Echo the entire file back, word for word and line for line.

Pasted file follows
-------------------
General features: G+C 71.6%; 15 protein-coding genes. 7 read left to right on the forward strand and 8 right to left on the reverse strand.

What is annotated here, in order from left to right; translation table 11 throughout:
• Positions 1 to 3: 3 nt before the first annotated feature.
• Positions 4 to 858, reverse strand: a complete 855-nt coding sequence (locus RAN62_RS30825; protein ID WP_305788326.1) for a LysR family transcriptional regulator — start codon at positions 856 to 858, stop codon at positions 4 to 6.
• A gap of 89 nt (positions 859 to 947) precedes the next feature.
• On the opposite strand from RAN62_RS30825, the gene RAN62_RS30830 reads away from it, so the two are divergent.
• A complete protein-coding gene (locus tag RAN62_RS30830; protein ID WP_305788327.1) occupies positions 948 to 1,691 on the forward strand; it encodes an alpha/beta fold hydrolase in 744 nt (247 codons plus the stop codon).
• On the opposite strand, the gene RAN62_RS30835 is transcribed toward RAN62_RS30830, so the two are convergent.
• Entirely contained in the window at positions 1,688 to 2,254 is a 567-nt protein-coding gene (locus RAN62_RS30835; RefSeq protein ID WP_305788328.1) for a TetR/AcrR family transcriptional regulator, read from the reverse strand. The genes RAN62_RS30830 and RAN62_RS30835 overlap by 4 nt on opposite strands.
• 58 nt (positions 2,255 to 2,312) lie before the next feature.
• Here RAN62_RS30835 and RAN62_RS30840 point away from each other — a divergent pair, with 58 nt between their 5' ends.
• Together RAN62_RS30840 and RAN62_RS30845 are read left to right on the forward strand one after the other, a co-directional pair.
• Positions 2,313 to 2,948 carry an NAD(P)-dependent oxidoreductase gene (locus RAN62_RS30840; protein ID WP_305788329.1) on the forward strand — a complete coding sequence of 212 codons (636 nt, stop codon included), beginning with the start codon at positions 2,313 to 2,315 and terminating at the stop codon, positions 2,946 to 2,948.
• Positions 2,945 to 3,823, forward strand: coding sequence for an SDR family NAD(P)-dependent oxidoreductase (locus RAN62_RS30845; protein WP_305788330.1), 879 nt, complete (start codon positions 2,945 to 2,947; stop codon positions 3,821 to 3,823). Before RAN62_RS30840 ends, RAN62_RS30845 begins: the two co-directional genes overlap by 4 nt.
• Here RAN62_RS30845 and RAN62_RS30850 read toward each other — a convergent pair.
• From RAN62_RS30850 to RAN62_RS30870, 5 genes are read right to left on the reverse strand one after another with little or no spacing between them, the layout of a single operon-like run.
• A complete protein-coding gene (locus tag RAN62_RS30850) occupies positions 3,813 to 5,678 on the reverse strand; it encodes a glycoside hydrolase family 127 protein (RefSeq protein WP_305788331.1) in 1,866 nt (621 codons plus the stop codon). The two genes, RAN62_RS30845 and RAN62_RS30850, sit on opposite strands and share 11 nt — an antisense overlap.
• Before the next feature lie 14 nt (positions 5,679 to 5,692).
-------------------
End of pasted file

General features: G+C 71.6%; 15 protein-coding genes. 7 read left to right on the forward strand and 8 right to left on the reverse strand.

What is annotated here, in order from left to right; translation table 11 throughout:
• Positions 1 to 3: 3 nt before the first annotated feature.
• Positions 4 to 858, reverse strand: a complete 855-nt coding sequence (locus RAN62_RS30825; protein ID WP_305788326.1) for a LysR family transcriptional regulator — start codon at positions 856 to 858, stop codon at positions 4 to 6.
• A gap of 89 nt (positions 859 to 947) precedes the next feature.
• On the opposite strand from RAN62_RS30825, the gene RAN62_RS30830 reads away from it, so the two are divergent.
• A complete protein-coding gene (locus tag RAN62_RS30830; protein ID WP_305788327.1) occupies positions 948 to 1,691 on the forward strand; it encodes an alpha/beta fold hydrolase in 744 nt (247 codons plus the stop codon).
• On the opposite strand, the gene RAN62_RS30835 is transcribed toward RAN62_RS30830, so the two are convergent.
• Entirely contained in the window at positions 1,688 to 2,254 is a 567-nt protein-coding gene (locus RAN62_RS30835; RefSeq protein ID WP_305788328.1) for a TetR/AcrR family transcriptional regulator, read from the reverse strand. The genes RAN62_RS30830 and RAN62_RS30835 overlap by 4 nt on opposite strands.
• 58 nt (positions 2,255 to 2,312) lie before the next feature.
• Here RAN62_RS30835 and RAN62_RS30840 point away from each other — a divergent pair, with 58 nt between their 5' ends.
• Together RAN62_RS30840 and RAN62_RS30845 are read left to right on the forward strand one after the other, a co-directional pair.
• Positions 2,313 to 2,948 carry an NAD(P)-dependent oxidoreductase gene (locus RAN62_RS30840; protein ID WP_305788329.1) on the forward strand — a complete coding sequence of 212 codons (636 nt, stop codon included), beginning with the start codon at positions 2,313 to 2,315 and terminating at the stop codon, positions 2,946 to 2,948.
• Positions 2,945 to 3,823, forward strand: coding sequence for an SDR family NAD(P)-dependent oxidoreductase (locus RAN62_RS30845; protein WP_305788330.1), 879 nt, complete (start codon positions 2,945 to 2,947; stop codon positions 3,821 to 3,823). Before RAN62_RS30840 ends, RAN62_RS30845 begins: the two co-directional genes overlap by 4 nt.
• Here RAN62_RS30845 and RAN62_RS30850 read toward each other — a convergent pair.
• From RAN62_RS30850 to RAN62_RS30870, 5 genes are read right to left on the reverse strand one after another with little or no spacing between them, the layout of a single operon-like run.
• A complete protein-coding gene (locus tag RAN62_RS30850) occupies positions 3,813 to 5,678 on the reverse strand; it encodes a glycoside hydrolase family 127 protein (RefSeq protein WP_305788331.1) in 1,866 nt (621 codons plus the stop codon). The two genes, RAN62_RS30845 and RAN62_RS30850, sit on opposite strands and share 11 nt — an antisense overlap.
• Before the next feature lie 14 nt (positions 5,679 to 5,692).